Monday, March 31, 2003
The Pravada on the Potomac more popularly known as The Washington Post oddly presents two interesting stories regarding Washington’s top concerns:
infighting and media coverage.
I think it’s a safe bet that the “senior government officials” described herein are none other than Donald Rumsfeld shown, doing what he does best, massaging a media who, to use their description of the President, grow more “Delphic and hard to read".
The first would be amusing if it were not so serious. The historically unread Howard Kurtz has a come to Jesus moment with the following revelation, “War, it turns out, is a far more messy enterprise.” The insightful Howie discovers “that journalists who eat and sleep with the people they cover tend to form bonds…feelings are even more intense when unarmed journalists must depend on heavily armed soldiers to protect them from enemy fire.” And, quite a shocker, we learn that Howie understands irony. “Ironically, some military leaders are critical of the embedded journalist program because reports from the field don't always square with official assessments.”
Then The Post presents this frightening Strangelovian portrait of our leadership troika.
…there is a behind-the-scenes effort by former senior Republican government officials and party leaders to convince President Bush that the advice he has received from (the) Vice President , Defense Secretary and Deputy Defense Secretary…has been wrong and even dangerous to long-term U.S. national interests…one former GOP appointee said he and his allies were looking at "whether this president has learned something from this bum advice he has been getting." Moreover, there is fear among some officials, especially in the State Department, that postwar diplomacy, if handled poorly, could result in further U.S. estrangement from allies and international institutions.
Bush, who appears to value tension among his top advisers, "has been very Delphic on this and hard to read" on the emerging internal debate, a Bush adviser said.
Administration officials…officially insist there is unity among Bush's senior national security advisers. But they also acknowledge that within this administration disputes among senior Cabinet officials are never really settled…a senior defense official said. "My concern about this sort of gossip is that it is very important to maintain the unity of this effort. It is not a time to get weak in the knees." The Iraqi government, the official added, will grab at "every little straw," and thus any suggestion of division in the top levels of the administration "plays into the hands of Baghdad's propaganda." A spokeswoman for Cheney declined to comment.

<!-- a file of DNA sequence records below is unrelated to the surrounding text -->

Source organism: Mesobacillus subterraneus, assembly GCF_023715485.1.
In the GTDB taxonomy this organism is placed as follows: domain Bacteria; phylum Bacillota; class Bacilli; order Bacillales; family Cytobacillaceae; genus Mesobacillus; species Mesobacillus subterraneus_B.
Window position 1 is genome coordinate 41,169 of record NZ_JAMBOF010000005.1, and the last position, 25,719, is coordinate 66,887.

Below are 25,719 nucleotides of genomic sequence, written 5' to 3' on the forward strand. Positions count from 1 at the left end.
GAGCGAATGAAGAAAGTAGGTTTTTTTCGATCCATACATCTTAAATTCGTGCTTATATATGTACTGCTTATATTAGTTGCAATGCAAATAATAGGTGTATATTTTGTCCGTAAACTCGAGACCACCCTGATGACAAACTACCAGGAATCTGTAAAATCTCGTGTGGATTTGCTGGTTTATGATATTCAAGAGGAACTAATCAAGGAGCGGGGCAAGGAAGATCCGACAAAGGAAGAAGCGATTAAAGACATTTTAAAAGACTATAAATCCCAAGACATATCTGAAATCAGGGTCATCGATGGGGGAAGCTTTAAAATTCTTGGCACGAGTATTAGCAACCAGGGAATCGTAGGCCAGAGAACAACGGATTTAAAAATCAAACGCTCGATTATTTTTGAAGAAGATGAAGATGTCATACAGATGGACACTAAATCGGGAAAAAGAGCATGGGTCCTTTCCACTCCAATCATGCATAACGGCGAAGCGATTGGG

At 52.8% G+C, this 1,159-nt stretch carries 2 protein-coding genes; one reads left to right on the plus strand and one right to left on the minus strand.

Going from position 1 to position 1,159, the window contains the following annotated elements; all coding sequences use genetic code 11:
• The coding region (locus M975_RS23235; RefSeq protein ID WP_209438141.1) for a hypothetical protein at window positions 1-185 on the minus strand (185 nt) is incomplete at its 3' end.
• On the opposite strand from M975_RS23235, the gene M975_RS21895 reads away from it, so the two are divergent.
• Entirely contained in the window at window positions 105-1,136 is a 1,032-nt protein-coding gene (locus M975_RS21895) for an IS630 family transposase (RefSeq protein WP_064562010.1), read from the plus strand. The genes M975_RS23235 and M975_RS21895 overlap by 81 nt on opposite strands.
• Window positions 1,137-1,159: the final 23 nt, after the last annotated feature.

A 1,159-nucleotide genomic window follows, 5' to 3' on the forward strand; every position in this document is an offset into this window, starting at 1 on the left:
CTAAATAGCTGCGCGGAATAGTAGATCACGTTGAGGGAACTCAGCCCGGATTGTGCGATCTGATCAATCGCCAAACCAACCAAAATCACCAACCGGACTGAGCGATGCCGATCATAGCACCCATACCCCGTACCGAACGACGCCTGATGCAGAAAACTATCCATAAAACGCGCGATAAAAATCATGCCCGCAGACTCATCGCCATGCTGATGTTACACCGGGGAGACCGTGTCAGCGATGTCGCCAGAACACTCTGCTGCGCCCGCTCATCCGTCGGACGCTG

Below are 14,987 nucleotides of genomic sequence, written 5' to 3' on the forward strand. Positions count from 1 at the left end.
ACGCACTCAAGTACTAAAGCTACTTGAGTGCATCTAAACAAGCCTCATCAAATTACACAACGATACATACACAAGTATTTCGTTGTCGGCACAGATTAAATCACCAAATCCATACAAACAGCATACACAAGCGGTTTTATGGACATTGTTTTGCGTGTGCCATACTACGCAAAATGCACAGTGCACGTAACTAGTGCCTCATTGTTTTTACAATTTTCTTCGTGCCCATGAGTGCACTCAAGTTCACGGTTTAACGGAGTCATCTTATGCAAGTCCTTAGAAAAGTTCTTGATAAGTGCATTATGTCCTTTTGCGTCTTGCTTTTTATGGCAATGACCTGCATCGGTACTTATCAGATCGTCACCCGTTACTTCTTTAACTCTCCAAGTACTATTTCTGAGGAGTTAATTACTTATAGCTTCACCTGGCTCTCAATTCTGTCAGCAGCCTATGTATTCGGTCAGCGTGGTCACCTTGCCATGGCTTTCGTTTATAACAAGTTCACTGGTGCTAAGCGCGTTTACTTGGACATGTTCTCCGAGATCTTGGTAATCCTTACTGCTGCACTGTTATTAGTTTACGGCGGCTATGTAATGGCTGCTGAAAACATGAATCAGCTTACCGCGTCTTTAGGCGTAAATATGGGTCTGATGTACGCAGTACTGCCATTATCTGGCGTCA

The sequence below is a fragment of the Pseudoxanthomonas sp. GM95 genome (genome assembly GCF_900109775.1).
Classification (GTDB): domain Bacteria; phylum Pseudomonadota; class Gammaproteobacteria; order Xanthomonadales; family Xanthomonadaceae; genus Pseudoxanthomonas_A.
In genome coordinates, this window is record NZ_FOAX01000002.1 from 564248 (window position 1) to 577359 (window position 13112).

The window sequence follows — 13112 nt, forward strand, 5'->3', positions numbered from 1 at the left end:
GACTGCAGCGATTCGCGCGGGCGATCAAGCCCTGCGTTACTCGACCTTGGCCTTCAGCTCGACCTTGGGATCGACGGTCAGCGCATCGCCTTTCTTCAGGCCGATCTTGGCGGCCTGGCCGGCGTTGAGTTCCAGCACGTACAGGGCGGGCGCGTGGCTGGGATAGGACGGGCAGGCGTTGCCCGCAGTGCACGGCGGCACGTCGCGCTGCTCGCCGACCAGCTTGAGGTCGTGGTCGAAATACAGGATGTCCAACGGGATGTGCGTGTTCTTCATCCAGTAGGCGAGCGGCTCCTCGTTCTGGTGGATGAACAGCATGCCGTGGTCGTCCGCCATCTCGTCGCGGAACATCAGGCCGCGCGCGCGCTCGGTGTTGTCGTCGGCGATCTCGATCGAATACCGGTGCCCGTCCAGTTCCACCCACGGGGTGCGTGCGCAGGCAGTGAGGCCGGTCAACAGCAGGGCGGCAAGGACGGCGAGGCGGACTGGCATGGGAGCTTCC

A subtext of the debate…reflects the internationalism of President George H.W. Bush…Indeed, the former president, in an interview published this week in Newsweek, twice defended Powell without prompting. "I hate criticism of Colin Powell from any quarter," he said. Some former and current officials viewed the remarks as a message to Powell's opponents within the administration.
"The only one who can reach the president is his father," one former senior official said. Many top officials suspect, though they don't have evidence, that Powell wields influence through this back channel…The president has, at various times, backed both sides of the debate…Powell dismissed suggestions that his advice has been ignored…Rumsfeld wants to retire the Powell Doctrine…
(Discussing Lt. Gen. William Wallace in) remarks that infuriated White House officials -- Powell said: "I have absolute confidence in the commanders who are running this war. . . . I know it. I trained them."…Powell also made…a jab at Wolfowitz, a frequent nemesis who did not serve in the military.
"When war comes, that's [casualties] the price that has to be paid," Powell said on NPR. "And it's paid not by intellectuals but by wonderful young Americans who serve their country and believe in the cause for which they are serving."